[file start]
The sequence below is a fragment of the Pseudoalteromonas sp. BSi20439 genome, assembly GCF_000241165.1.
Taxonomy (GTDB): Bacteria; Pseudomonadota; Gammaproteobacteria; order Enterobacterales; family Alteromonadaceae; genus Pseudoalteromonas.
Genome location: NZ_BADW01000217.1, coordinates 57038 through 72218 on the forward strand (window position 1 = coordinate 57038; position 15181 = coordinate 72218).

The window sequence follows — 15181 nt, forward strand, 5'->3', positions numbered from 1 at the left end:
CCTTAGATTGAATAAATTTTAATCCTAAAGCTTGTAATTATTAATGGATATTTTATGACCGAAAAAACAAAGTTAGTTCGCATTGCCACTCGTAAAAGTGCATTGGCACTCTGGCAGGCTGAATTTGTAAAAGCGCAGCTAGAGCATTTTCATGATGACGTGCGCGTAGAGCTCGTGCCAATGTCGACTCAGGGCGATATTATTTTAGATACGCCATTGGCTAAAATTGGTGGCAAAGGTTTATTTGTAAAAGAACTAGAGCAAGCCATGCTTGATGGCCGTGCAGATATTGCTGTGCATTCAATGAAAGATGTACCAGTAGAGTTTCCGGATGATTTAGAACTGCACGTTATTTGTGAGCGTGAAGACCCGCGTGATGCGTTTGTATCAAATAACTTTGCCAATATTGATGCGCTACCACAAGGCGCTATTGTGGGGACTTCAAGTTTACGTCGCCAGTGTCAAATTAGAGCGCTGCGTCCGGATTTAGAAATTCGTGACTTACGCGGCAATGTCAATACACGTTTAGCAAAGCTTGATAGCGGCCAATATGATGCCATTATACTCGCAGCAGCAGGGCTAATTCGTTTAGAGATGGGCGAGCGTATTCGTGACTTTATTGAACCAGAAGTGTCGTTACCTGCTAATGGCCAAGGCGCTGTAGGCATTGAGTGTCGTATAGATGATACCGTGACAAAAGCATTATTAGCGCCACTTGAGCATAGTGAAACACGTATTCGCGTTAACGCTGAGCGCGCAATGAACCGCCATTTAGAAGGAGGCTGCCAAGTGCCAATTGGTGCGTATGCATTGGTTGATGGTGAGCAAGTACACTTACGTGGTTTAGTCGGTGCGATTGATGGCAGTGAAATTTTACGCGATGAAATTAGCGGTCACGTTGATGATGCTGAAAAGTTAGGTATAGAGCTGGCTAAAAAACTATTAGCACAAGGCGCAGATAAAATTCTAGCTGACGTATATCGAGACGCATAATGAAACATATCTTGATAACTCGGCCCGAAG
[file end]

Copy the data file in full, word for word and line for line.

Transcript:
The sequence below is a fragment of the Pseudoalteromonas sp. BSi20439 genome, assembly GCF_000241165.1.
Taxonomy (GTDB): Bacteria; Pseudomonadota; Gammaproteobacteria; order Enterobacterales; family Alteromonadaceae; genus Pseudoalteromonas.
Genome location: NZ_BADW01000217.1, coordinates 57038 through 72218 on the forward strand (window position 1 = coordinate 57038; position 15181 = coordinate 72218).

The window sequence follows — 15181 nt, forward strand, 5'->3', positions numbered from 1 at the left end:
CCTTAGATTGAATAAATTTTAATCCTAAAGCTTGTAATTATTAATGGATATTTTATGACCGAAAAAACAAAGTTAGTTCGCATTGCCACTCGTAAAAGTGCATTGGCACTCTGGCAGGCTGAATTTGTAAAAGCGCAGCTAGAGCATTTTCATGATGACGTGCGCGTAGAGCTCGTGCCAATGTCGACTCAGGGCGATATTATTTTAGATACGCCATTGGCTAAAATTGGTGGCAAAGGTTTATTTGTAAAAGAACTAGAGCAAGCCATGCTTGATGGCCGTGCAGATATTGCTGTGCATTCAATGAAAGATGTACCAGTAGAGTTTCCGGATGATTTAGAACTGCACGTTATTTGTGAGCGTGAAGACCCGCGTGATGCGTTTGTATCAAATAACTTTGCCAATATTGATGCGCTACCACAAGGCGCTATTGTGGGGACTTCAAGTTTACGTCGCCAGTGTCAAATTAGAGCGCTGCGTCCGGATTTAGAAATTCGTGACTTACGCGGCAATGTCAATACACGTTTAGCAAAGCTTGATAGCGGCCAATATGATGCCATTATACTCGCAGCAGCAGGGCTAATTCGTTTAGAGATGGGCGAGCGTATTCGTGACTTTATTGAACCAGAAGTGTCGTTACCTGCTAATGGCCAAGGCGCTGTAGGCATTGAGTGTCGTATAGATGATACCGTGACAAAAGCATTATTAGCGCCACTTGAGCATAGTGAAACACGTATTCGCGTTAACGCTGAGCGCGCAATGAACCGCCATTTAGAAGGAGGCTGCCAAGTGCCAATTGGTGCGTATGCATTGGTTGATGGTGAGCAAGTACACTTACGTGGTTTAGTCGGTGCGATTGATGGCAGTGAAATTTTACGCGATGAAATTAGCGGTCACGTTGATGATGCTGAAAAGTTAGGTATAGAGCTGGCTAAAAAACTATTAGCACAAGGCGCAGATAAAATTCTAGCTGACGTATATCGAGACGCATAATGAAACATATCTTGATAACTCGGCCCGAAG